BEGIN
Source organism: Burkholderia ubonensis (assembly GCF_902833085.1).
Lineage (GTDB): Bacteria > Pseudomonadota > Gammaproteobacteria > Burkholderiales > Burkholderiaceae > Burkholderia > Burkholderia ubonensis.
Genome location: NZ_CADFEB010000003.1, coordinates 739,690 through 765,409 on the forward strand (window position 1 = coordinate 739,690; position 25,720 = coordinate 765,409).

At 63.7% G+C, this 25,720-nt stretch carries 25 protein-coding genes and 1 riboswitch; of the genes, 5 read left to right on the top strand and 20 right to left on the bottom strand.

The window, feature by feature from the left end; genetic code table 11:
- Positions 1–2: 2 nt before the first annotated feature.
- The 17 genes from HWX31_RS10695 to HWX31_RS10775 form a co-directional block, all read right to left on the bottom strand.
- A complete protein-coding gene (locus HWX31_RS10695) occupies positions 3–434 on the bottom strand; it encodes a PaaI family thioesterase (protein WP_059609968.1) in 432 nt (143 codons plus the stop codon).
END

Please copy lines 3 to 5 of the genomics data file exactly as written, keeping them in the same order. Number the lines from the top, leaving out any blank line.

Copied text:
Genome location: NZ_CADFEB010000003.1, coordinates 739,690 through 765,409 on the forward strand (window position 1 = coordinate 739,690; position 25,720 = coordinate 765,409).

At 63.7% G+C, this 25,720-nt stretch carries 25 protein-coding genes and 1 riboswitch; of the genes, 5 read left to right on the top strand and 20 right to left on the bottom strand.

The window, feature by feature from the left end; genetic code table 11: